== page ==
The Origin of Feces and how poop can save the world

First aired on Quirks & Quarks (25/5/13)

ORIGINofFECES.jpgWhether we like it or not, want to believe it or not, or even want to talk about it or not, excrement plays an important role in many aspects of our daily lives. It's been a part of our evolution, it's engrained in our culture, and it's a huge issue for the environment. In his latest book, The Origin of Feces: What Excrement Tells Us About Evolution, Ecology and a Sustainable Society, veterinarian, epidemiologist and professor emeritus at the University of Guelph Dr. David Waltner-Toews says it's time to stop ignoring excrement and deal with it, and even put it to good use. He told Quirks & Quarks host Bob McDonald why waste matters to biodiversity, agriculture, public health, food production and distribution, and global ecosystems.

No matter how much we try to ignore it, excrement plays a huge part in our ecosystem. Every year we produce about 400 million tonnes of excrement from humans and about 14 billion tonnes from animals. All this poop has the potential to have both a positive and negative impact, but it has become a problem because of the way we've structured our cities, trade and livestock. According to Waltner-Toews, there's too much excrement in the wrong places.

"We've concentrated livestock into certain parts of the world and we've concentrated people into urban centres and what that's done is that we get a lot of excrement being produced in those places (as well as milk and food and various other things)." This concentration of people, livestock and excessive excrement leads to public health concerns. But Waltner-Toews has faith in engineers and scientists to deal with this.

Feces often gets a bad rap for being a public health hazard and that's why Dr. Waltner-Toews wants to spread the word on all the positive aspects of excrement: he feels there's a great power in poo. Excrement contains nitrogen, phosphorous, nutrients and many other forms of energy. "You can take cattle manure, for instance, and put it through an anaerobic bio-digester, which basically can produce methane which can be used to produce electricity or can be burned directly," he said.

Cow manure may be the most well-known type of poop but Walter-Toews explained that when excrement is put through an anaerobic bio-digester the harmful bacteria is eliminated. This means all excrement -- even human -- has the potential to be harnessed for energy.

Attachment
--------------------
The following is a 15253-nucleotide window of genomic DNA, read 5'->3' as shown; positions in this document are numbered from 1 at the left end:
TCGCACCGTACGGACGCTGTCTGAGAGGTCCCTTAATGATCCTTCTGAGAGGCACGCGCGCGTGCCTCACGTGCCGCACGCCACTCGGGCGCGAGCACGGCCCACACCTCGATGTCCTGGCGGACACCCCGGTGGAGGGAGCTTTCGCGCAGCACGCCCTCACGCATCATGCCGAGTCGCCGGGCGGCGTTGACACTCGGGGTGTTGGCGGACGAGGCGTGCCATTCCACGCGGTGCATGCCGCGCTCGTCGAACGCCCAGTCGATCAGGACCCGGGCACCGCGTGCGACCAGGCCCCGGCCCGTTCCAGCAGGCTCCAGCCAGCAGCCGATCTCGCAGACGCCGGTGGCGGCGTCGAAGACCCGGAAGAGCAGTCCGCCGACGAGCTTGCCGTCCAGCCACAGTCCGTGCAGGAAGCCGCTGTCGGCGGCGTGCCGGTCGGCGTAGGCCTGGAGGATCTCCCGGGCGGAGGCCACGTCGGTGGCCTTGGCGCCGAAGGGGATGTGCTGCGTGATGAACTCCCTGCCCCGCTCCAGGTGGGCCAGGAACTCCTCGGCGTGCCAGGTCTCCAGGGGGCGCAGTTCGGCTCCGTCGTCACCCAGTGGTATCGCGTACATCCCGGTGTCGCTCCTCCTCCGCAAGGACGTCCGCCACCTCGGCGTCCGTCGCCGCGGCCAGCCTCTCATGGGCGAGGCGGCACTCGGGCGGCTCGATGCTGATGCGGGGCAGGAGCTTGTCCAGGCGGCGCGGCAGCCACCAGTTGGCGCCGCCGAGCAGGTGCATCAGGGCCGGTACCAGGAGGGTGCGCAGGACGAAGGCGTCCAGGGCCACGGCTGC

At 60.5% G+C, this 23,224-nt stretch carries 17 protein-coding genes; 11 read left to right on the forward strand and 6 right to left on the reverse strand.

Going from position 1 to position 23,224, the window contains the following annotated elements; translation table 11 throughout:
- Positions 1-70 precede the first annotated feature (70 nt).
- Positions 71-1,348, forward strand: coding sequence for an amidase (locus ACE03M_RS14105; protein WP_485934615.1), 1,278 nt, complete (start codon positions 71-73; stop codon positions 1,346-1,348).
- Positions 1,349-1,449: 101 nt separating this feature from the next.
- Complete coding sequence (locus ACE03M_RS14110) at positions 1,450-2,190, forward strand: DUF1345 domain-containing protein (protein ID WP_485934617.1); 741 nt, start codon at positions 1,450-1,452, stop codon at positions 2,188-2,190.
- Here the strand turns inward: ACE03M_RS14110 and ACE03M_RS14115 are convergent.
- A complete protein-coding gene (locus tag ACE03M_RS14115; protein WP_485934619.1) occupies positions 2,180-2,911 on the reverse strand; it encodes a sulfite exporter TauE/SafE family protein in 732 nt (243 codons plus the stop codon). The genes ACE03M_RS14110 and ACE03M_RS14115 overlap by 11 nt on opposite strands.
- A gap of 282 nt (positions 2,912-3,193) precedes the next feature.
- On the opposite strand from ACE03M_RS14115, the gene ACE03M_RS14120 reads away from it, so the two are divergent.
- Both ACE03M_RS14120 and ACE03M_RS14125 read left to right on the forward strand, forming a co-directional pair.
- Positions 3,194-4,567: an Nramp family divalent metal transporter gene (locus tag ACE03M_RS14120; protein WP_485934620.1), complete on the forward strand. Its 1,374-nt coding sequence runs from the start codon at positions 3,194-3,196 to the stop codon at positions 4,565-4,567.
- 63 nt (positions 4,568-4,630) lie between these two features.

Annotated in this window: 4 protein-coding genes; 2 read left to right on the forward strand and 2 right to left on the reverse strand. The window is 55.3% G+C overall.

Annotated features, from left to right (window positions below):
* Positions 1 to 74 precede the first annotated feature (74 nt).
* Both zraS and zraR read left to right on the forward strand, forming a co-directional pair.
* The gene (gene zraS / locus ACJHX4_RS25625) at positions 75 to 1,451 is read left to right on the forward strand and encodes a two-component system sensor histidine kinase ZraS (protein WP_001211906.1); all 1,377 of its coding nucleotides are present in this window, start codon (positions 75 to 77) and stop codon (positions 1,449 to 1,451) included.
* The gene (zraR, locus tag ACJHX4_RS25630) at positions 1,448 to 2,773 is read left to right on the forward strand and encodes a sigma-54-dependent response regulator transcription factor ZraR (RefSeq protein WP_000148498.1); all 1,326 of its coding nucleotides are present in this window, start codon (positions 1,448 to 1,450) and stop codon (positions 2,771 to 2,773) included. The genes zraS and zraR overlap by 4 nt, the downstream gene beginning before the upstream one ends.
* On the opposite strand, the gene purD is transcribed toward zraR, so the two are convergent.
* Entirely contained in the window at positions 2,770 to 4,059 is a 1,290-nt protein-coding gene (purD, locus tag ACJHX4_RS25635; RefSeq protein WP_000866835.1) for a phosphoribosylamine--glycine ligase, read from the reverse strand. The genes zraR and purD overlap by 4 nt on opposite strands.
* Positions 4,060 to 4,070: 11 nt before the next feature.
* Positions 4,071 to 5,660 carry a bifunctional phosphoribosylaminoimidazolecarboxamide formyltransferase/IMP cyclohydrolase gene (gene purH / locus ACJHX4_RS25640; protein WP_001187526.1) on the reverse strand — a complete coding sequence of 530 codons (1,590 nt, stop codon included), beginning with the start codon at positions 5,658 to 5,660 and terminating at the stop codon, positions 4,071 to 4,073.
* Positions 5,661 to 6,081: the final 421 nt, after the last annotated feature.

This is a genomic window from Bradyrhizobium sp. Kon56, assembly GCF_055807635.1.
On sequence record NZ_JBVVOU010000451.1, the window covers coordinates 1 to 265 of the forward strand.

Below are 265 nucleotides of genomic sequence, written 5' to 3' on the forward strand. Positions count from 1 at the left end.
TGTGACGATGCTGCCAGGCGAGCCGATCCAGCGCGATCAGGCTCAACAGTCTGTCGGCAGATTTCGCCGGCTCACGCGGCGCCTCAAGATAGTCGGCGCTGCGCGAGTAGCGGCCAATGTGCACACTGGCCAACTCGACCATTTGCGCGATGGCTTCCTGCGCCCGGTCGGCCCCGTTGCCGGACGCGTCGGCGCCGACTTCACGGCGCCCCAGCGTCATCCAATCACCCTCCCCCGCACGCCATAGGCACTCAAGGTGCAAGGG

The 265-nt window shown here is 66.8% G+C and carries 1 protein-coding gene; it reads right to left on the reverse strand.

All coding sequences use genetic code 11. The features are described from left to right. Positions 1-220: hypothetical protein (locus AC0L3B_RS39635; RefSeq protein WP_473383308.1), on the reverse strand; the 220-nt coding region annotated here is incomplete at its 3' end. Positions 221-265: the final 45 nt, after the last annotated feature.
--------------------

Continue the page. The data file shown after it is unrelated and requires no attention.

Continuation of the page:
There are also all sorts of creative uses of poop, like elephant dung paper, fish food and even vanilla extract. Dr. Waltner-Toews cited someone in Japan "who was able to extract vanilla from human and animal manure and apparently it uses less energy being extracted from manure than the vanilla bean."

In his book, Waltner-Toews suggests that this is an exciting time for studying excrement, though he also acknowledges some obvious obstacles. "I've got a lot of confidence, engineers are very clever people, they can come up with solutions. I think the biggest problem is the conceptual one: the public acceptance and the way we think about this," he said. "Once we've come up with ways of thinking about this, the engineers can turn around and say, 'we can do that' or 'we can extract this' or 'we can produce energy' or 'we can find other ways to use this material in such a way that it's a benefit to society rather than being a public health hazard or environmental disaster."

It's difficult for people to accept that excrement can be used to power buildings and fertilize our food. But that's partly because of the language we have for excrement. "We have locker room language and we have technical language (like bio solids) and then we've got the kind of back-to-the-land organic humour [but] we don't really have a good public language." Waltner-Toews says it's about finding language for excrement that will reintegrate it into our life and give it its proper place.

He hopes his book will help people stop seeing poop as something disgusting and instead start accepting it as natural and even beautiful. For Waltner Toews, it's "beautiful in terms of being a part of who we are on this planet. And it's not just us but we're part of this very complex web of different life forms and feces/excrement is part of giving back to that larger set of webs -- those ecosystems that then support us in the long run."

Related links: